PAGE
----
A 20-cent commemorative stamp marking the 100th anniversary year of the opening of the Brooklyn Bridge was issued May 17, 1983, in Brooklyn, New York. The First Day of Issue ceremony was held at the Brooklyn Borough Hall. The design of the stamp, by Howard Koslow of East Norwich, New York, was unveiled March 2 during a ceremony at Manhattan City Hall to launch the official anniversary celebration. Esther Porter modeled the stamp.
The Brooklyn Bridge was opened for service on May 24, 1883, fourteen years after construction was begun. On that day, it was acclaimed as the longest bridge in the world, with a main span of 1595 feet. It also has been hailed as the first suspension bridge to use cables made of steel wires and one of the first to use pneumatic caissons for foundations. The Brooklyn Bridge was designed by John A. Roebling (1806-1869), and his son, Washington A. Roebling (1837-1926), was in charge of its construction.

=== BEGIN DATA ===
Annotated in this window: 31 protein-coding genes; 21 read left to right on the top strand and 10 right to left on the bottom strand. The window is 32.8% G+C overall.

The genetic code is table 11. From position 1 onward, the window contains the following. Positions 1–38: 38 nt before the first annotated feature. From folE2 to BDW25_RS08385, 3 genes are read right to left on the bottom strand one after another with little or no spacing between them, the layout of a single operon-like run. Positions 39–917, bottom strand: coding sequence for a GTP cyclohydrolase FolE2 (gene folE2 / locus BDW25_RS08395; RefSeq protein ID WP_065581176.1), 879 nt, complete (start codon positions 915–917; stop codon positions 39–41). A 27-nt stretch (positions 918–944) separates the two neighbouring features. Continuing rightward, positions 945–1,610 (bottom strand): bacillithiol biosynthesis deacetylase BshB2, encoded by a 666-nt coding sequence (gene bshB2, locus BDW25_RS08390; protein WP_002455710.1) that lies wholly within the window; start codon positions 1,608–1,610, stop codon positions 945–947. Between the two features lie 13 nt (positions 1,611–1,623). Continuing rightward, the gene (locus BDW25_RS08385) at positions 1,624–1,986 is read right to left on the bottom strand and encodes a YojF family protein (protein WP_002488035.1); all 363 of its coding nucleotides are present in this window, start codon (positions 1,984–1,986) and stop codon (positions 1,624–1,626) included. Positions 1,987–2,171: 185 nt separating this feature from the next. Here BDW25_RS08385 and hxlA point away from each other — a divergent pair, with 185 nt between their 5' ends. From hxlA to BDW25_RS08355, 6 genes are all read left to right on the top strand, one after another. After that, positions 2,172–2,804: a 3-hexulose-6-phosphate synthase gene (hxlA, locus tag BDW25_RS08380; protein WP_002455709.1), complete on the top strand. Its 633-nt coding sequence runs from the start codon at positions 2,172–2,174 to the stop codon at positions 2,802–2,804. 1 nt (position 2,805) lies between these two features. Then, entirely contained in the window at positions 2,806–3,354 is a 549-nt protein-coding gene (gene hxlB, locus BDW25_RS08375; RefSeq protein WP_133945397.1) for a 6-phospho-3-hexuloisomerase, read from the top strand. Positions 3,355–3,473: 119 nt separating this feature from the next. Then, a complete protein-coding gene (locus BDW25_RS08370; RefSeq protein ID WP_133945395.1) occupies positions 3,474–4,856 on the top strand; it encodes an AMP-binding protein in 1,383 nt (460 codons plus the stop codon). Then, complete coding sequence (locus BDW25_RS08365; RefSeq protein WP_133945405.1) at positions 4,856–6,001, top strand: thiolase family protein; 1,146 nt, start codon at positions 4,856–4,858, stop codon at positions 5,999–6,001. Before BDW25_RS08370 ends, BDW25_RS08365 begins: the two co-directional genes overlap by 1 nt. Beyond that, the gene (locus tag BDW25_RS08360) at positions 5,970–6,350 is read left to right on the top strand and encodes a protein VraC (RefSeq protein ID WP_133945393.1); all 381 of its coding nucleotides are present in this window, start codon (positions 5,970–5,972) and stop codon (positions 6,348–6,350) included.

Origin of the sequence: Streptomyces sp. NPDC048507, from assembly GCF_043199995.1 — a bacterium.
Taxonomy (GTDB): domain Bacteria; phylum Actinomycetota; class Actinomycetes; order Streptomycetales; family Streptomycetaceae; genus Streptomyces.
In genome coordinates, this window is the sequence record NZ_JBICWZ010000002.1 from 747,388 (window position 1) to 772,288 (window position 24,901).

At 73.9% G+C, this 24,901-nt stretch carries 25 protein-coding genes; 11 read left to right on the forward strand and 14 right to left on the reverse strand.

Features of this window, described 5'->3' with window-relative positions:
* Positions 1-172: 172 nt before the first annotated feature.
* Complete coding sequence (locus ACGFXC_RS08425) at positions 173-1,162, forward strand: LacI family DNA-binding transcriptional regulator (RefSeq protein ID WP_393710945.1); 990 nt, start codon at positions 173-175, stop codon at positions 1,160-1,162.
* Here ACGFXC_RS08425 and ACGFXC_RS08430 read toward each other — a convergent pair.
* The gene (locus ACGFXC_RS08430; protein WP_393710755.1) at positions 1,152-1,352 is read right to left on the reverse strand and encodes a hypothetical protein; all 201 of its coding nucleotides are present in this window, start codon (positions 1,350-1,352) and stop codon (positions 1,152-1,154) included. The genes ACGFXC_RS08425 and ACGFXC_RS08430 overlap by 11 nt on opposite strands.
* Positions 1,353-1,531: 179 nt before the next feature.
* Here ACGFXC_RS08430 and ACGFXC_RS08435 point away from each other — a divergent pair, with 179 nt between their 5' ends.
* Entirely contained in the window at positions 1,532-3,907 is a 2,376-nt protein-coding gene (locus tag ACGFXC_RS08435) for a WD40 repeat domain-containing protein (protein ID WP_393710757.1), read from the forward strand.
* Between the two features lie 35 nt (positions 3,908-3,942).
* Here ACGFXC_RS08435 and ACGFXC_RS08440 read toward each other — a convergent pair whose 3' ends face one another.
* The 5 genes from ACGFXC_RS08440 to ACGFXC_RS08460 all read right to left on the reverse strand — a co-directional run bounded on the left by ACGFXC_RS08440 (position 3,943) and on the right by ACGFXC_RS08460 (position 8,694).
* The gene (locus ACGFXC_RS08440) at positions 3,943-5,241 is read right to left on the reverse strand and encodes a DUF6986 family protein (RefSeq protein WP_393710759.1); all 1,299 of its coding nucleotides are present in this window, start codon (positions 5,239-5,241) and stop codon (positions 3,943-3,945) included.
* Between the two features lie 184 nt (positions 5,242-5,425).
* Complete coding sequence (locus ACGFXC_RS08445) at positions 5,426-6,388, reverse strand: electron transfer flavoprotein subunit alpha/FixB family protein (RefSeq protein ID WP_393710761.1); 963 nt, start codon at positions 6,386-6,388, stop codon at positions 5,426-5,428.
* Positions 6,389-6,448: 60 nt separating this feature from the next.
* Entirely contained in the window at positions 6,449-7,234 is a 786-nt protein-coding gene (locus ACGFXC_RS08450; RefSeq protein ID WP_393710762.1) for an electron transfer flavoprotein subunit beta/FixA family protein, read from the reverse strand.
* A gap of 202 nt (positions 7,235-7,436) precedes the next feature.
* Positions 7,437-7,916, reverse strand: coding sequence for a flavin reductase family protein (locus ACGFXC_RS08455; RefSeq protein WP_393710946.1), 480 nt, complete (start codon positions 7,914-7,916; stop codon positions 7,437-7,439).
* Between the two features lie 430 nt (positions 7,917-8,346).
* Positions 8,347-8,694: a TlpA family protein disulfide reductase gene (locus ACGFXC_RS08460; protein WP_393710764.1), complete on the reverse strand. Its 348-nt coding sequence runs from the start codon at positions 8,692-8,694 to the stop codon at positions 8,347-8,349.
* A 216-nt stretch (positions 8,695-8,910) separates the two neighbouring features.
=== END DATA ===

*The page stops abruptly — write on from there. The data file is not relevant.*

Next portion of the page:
The stamp was printed in the intaglio process and issued in panes of fifty.
Postal Bulletin (April 7, 1983).